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"As long as human rights are violated, there can be no foundation for peace. How can peace grow where speaking the truth is itself a crime?"

In the Words of Chinese Officials

August 17, 2008

Human Rights Watch
August 15, 2008

"The Chinese government will honor our promises and commitments made
during our bid to host the Games." -- Liu Qi, President of the
Beijing Organizing Committee for the Olympic Games (BOCOG), quoted by
Reuters, September 27, 2006

"By applying for the Olympics, we want to promote not just the city's
development, but the development of society, including democracy and
human rights. [...] If people have a target like the Olympics to
strive for, it will help us establish a more just and harmonious
society, a more democratic society, and help integrate China into the
world." -- Liu Jinmin, Deputy Mayor of Beijing and Vice President of
the Beijing Olympic Games Bid Committee, quoted in The Washington
Post, February 21, 2001

"The human rights conditions in China have improved in the last 50
years, especially in the 1990s with the reform and opening policies.
We are confident that with the Games coming to China we are going to
not only promote the economy, but also enhance all social sectors
including education, medical care and human rights. [...] Certainly
we will give the media complete freedom to report on anything when
they come to China and ... we will welcome the media of the world."
-- Wang Wei, Vice President of the Beijing Olympic Games Bid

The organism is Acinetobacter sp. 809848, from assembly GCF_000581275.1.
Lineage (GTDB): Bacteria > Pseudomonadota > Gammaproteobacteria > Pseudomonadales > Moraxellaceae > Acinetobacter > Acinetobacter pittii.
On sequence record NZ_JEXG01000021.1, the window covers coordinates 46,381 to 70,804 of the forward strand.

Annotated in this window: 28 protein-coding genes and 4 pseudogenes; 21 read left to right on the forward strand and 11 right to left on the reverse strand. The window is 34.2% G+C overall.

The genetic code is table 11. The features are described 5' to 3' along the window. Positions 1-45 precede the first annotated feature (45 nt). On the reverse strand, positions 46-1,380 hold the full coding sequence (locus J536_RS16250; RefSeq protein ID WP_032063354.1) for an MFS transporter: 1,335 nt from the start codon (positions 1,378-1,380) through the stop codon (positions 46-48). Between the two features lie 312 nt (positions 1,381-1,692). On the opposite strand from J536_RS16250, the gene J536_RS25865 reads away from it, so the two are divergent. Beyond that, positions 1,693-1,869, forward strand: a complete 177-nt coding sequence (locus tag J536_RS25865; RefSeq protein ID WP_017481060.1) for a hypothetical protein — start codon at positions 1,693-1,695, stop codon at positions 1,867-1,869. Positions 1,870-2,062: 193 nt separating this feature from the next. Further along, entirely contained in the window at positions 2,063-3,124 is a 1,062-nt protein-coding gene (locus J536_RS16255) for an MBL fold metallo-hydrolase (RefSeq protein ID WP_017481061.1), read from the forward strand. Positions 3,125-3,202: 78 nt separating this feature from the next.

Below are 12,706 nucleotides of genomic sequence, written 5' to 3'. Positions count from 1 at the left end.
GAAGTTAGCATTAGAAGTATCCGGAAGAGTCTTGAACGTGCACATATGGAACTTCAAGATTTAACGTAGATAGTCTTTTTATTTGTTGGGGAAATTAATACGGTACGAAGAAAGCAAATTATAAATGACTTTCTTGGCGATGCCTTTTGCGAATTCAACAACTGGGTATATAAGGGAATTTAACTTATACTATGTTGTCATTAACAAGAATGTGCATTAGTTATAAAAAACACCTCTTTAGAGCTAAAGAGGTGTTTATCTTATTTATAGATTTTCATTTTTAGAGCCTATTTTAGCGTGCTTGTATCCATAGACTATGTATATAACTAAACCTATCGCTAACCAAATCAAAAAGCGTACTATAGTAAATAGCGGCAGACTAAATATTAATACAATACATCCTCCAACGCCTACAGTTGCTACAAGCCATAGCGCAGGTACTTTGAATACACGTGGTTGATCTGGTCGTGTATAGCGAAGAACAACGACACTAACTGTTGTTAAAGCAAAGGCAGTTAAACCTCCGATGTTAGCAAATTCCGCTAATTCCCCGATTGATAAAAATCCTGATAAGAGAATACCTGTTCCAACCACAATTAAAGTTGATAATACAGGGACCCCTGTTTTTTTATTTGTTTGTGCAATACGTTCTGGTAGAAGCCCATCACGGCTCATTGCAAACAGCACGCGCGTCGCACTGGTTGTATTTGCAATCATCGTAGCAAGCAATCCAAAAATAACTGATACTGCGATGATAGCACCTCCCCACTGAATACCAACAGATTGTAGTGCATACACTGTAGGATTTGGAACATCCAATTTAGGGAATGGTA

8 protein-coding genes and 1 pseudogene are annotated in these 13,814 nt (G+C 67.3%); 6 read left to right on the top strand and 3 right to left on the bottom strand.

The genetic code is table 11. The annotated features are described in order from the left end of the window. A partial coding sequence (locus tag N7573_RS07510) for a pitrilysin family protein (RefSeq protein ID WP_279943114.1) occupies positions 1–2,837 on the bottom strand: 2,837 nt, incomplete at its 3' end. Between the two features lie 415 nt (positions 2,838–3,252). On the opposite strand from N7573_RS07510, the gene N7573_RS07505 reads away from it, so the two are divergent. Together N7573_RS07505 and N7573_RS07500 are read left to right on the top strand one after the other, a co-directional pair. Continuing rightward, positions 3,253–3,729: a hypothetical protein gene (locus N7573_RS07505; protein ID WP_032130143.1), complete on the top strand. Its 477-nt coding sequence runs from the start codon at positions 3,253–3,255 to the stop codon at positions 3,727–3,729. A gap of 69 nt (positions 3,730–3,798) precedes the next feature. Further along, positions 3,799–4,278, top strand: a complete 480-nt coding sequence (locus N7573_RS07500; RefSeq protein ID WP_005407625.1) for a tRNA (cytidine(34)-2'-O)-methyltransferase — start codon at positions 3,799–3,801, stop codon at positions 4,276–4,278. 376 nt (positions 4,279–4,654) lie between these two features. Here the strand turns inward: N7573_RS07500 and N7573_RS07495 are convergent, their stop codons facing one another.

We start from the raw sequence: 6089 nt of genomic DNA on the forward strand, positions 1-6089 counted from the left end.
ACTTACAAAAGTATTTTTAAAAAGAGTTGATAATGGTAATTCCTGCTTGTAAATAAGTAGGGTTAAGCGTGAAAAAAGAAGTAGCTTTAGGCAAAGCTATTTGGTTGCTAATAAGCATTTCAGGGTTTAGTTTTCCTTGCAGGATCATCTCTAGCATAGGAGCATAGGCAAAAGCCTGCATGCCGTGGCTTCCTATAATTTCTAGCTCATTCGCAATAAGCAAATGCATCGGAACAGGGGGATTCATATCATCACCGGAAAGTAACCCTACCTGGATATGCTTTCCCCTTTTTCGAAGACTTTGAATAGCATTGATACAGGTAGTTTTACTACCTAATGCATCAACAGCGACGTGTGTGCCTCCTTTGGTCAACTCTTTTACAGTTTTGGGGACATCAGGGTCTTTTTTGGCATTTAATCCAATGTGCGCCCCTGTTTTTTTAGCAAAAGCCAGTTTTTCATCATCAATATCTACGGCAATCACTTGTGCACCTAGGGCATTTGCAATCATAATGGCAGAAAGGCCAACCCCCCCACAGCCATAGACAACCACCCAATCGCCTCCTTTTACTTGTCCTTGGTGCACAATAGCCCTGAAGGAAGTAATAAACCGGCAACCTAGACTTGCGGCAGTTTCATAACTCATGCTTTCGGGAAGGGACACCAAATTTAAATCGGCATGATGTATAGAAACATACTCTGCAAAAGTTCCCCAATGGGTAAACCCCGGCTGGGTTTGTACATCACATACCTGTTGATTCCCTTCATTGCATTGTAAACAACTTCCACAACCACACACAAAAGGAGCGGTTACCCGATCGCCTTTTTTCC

Committee, quoted by AFP,July 12, 2001, one day before the
International Olympic Committee awarded the 2008 Games to Beijing

  "There will be no restrictions on journalists in reporting on the
Olympic Games." -- Beijing Olympics organizers in their official bid
to host the 2008 Games,filed on January 17, 2001 and quoted in the
Committee to Protect Journalists' report Falling Short (2007)

"We have no restrictions on travel for foreign journalists in China.
So once they get the visa, they can travel anywhere in China." -- Sun
Weijia, BOCOG's head of media operations, press briefing, quoted by
Reuters, September 27, 2006

"No one in China has been arrested simply because he or she said
something on theInternet." -- Liu Zhengrong, deputy chief of the
Internet Affairs Bureau of the State Council Information Office, to
the official China Daily on February 15, 2006. At the time, at least
15 journalists were jailed for online writings.

"You could ask 10 people on the street to stand in front of public
security officers and freely say 'human rights are far more important
than the Olympics' 10 times or even 100 times and I'll see which
officer arrests them. And, if they got tired, the PSB [Public
Security Bureau] would probably have them in for a cup of tea." --
Yang Jiechi, Chinese Foreign Minister, responding to a question about
possible arrests of human rights advocates in relation with the
Olympics, quoted in The Financial Times on March 11, 2008